This scheme came to be known as the ‘Durban system’ and was widely copied across colonial Africa. But the beer system was not only about money. Paul la Hausse argues that shebeens had become an important space in an emerging oppositional popular culture and that:

“The consequent proscription of shebeens and the African drink trade, were rooted in a wider struggle by Durban’s white rulers to forge a time and labour discipline appropriate to an urban capitalist social order. The battery of labour-coercive by-laws and penal sanctions anticipated the delivery of a suitably sober, submissive and disciplined workforce to local employers.”

The establishment of the Union of South Africa in 1910 removed the colonies from direct Imperial control, and allowed local whites to run the state. The idea of ‘White Labourism’, which originated in Australia, had found fertile ground amongst many white workers in South Africa and there were quick shifts towards greater regulation of the African presence in the cities.

The 1913 Land Act gave legal sanction to the mass enclosures of African land for the purpose of setting up a fully commercial white agriculture. These enclosures ended the residual autonomy of the rural commons and pushed a rural crisis into a spiralling descent into mass poverty that is still evident in the deprivation and struggles of today. For Magistrate Moe the act was aimed at “raising the Natives from the low moral state they are in. Labour is the best means of raising the Native, and here we have a piece of legislation that has that for its primary object.” In his Native Life in South Africa, Sol Plaatjie wrote of the “roving pariahs” created by the “sickening procedure of extermination, voluntarily instituted by the South African parliament.”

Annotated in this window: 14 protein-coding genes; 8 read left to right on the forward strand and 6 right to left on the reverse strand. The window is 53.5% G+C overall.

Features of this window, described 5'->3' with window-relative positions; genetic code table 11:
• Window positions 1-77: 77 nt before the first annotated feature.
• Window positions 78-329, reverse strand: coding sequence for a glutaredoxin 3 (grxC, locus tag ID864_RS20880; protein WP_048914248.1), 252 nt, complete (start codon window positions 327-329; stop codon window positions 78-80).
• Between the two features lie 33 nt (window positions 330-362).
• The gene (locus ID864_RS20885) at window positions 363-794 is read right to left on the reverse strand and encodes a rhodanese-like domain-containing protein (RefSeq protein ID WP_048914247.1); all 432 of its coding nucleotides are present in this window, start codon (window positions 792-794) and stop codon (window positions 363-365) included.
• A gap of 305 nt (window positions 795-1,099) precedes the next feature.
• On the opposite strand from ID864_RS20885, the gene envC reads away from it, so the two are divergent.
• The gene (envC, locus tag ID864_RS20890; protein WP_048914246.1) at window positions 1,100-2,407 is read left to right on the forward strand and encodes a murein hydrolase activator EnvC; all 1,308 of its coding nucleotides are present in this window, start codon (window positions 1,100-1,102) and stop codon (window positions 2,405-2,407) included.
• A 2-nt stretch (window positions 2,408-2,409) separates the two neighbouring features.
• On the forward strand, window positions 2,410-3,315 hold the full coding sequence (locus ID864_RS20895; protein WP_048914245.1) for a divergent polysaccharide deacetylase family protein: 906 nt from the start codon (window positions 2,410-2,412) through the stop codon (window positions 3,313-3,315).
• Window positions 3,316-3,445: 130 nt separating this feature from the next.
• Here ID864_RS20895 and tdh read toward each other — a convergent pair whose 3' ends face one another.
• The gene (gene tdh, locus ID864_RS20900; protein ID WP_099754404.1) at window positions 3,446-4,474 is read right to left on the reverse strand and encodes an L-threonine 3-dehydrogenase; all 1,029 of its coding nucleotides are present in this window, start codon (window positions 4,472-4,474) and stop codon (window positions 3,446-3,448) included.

On the sugar plantations 1913 was also the year of a great strike by indentured workers. Mohandas Gandhi and his supporters had led a strike in the collieries and had assumed that if there was ever to be a strike by plantation workers they would lead it. But in the end, as Maureen has Swan pointed out, Gandhi and his followers were astonished as the strikes began outside of their authority, spread and turned into militant protests.

The Union of South Africa

A swift hardening of official attitudes towards Africans in cities followed the insurrectionary threat to the state posed by the 1922 Rand Revolt – a revolt by 20 000 white miners and their families in Johannesburg under the slogan ‘Workers of the world unite and fight for a white South Africa.’ The revolt was put down bloodily, using artillery, tanks and planes. Following this, the system of reserving certain jobs for white workers was firmed up and a more uniform system of Influx Control and urban housing segregation put in place. More than 17 million people were arrested under Influx Control Laws between 1921 and 1986. The annual arrest toll peaked in 1968, at 694 000.

Nevertheless by 1925 there were more than 22 00 Africans in Durban. Most were living illegally in shacks in what the Mayor called the ‘meanest quarters’ of the city. Umkhumbane (known as Cato Manor in English) was the largest settlement. All kinds of regulations were passed to exclude African women from urban areas and African women deemed to be wearing ‘European clothes’ risked arrest as prostitutes. But in spite of all this the rate of female urbanisation in the first decades of the twentieth century was higher than that for men.